Eritrea’s best practices in HIV / AIDS response resulted the prevalence rate to drop below 1% – one of the best on the continent.
By Fikrejesus Amahazion (PhD),
Since the start of the global HIV/AIDS epidemic, an estimated 78 million people have become infected with HIV and 35 million people have died of AIDS-related illnesses.
According to UNAIDS, Sub-Saharan Africa remains the region most heavily affected by the HIV/AIDS epidemic. Specifically, of the over 35 million people living with HIV, over 25 million are living inSub-Saharan Africa, and the region accounts for approximately 75% of all the people dying from AIDS-related causes.
However, amidst these stark figures and though HIV/AIDS remains one of Africa’s most significant public health challenges, significant progress has been made. For example, prior to 2001, HIV/AIDS treatment in Africa was nearly nonexistent; yet, now some 86% of people living with HIV who know their status inSub-Saharan Africa are receiving antiretroviral therapy (ART), and nearly 76% of them have achieved viral suppression.
While many countries have shown significant progress in combating HIV/AIDS, Eritrea’s strong record battling HIV/AIDS stands out positively. For example, its HIV/AIDS-related figures – prevalence in the country is approximately 0.59% among 15 – 45 year olds – are distinguished as amongst the best, both within the region and comparatively across the continent.
Eritrea’s success in combating HIV/AIDS is founded upon a multi-sectoral approach that also involves the targeting of harmful societal behaviours and traditions. Specifically, the country has:
- targeted traditional and patriarchal stereotypes and practices, including banning child marriage and FGM/FGC;
- focused on improving gender equality and decreasing the burden of poverty borne by women; and
- sought to reduce stigma and discrimination.
Furthermore, community awareness programs have been vigorous and effective in the social marketing of condoms, communicating safe practices, offering educational programs, and providing youth or peer counselling.
The country’s commitment to the rights and health of citizens living with HIV/AIDS is also illustrated by considering the high levels of support for antiretroviral therapy (ART), which helps avert HIV/AIDS related deaths and is a critical factor in driving down the rate of new infections.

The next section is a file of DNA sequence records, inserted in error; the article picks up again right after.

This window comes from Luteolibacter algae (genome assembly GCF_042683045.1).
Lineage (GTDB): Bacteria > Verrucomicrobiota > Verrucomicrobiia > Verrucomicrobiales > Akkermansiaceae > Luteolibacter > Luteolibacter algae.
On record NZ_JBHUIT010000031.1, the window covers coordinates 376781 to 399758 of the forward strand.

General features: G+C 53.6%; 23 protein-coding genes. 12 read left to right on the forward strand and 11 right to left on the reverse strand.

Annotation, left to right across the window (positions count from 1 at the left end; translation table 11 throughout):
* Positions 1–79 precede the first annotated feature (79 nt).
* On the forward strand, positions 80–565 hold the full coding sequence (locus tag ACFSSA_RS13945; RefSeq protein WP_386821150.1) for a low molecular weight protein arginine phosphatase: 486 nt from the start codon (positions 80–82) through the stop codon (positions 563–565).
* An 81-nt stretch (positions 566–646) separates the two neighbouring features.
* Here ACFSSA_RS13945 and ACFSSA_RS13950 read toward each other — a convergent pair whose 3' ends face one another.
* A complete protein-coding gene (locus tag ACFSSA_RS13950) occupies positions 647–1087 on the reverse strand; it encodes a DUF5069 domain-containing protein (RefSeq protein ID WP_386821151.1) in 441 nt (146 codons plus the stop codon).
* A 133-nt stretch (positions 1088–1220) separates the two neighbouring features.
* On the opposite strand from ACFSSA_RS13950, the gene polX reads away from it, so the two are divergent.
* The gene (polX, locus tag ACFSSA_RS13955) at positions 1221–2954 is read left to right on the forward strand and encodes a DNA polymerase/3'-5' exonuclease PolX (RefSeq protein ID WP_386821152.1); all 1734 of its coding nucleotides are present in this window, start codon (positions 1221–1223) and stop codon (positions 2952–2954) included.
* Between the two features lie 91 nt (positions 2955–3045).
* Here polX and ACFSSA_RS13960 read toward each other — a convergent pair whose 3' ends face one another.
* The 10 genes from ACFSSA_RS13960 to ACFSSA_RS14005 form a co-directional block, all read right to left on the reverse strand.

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Additionally, Eritrea has established numerous Voluntary Counselling and Testing (VCT) and Prevention of Mother to Child Transmission (PMTCT) centers throughout the country. VCTs offer rapid testing and pre- and post-test counselling, are staffed with trained counsellors, and operate according to national guidelines, while PMTCT centers chiefly focus on pregnant women, offering testing services and supporting those found HIV-positive in preventing the transmission of HIV to their children.
Considering Eritrea’s figures and progress in the context of its various socio-economic, development, and regional challenges or in comparison to other countries throughout Africa, the country’s success becomes particularly striking.
Potentially serving as a model for Africa, Eritrea’s HIV/AIDS success also illustrates what can be achieved with a self-reliant approach, a capacity to adapt, effective coordination, and cost-effective projects. At the same time, however, the potentially devastating consequences posed by HIV/AIDS – in terms of human rights, severe human toll, and national developmental disaster – mean that the country has little room for complacency.
Increasingly, HIV/AIDS has been recognized as a fundamental human rights issue, with HIV/AIDS and human rights being inextricably linked. A lack of respect for human rights drives the HIV/AIDS epidemic and increases its impact, while at the same time, HIV/AIDS undermines progress in the realisation of human rights.
Moreover, the HIV/AIDS epidemic not only affects the health of individuals, it impacts households, communities, and the development and socio-economic growth of nations. For example, HIV/AIDS increases demand for personnel and financial resources in the health and social sectors, and can have a drastic effect on rural development, including declining food production.
Additionally, many of the countries hardest hit by HIV/AIDS also suffer from other infectious diseases, food insecurity, and various other serious problems. Recent UNAIDS estimates indicate that US$ 26.2 billion will be required for the AIDS response in 2020, with US$ 23.9 billion required in 2030.
Ultimately, Eritrea must continue to augment its existing programmes and further promote effective initiatives and interventions in order to control and reduce the harmful impact of HIV/AIDS, while also expanding attention to HIV in national planning, gender equality, and socio-economic efforts.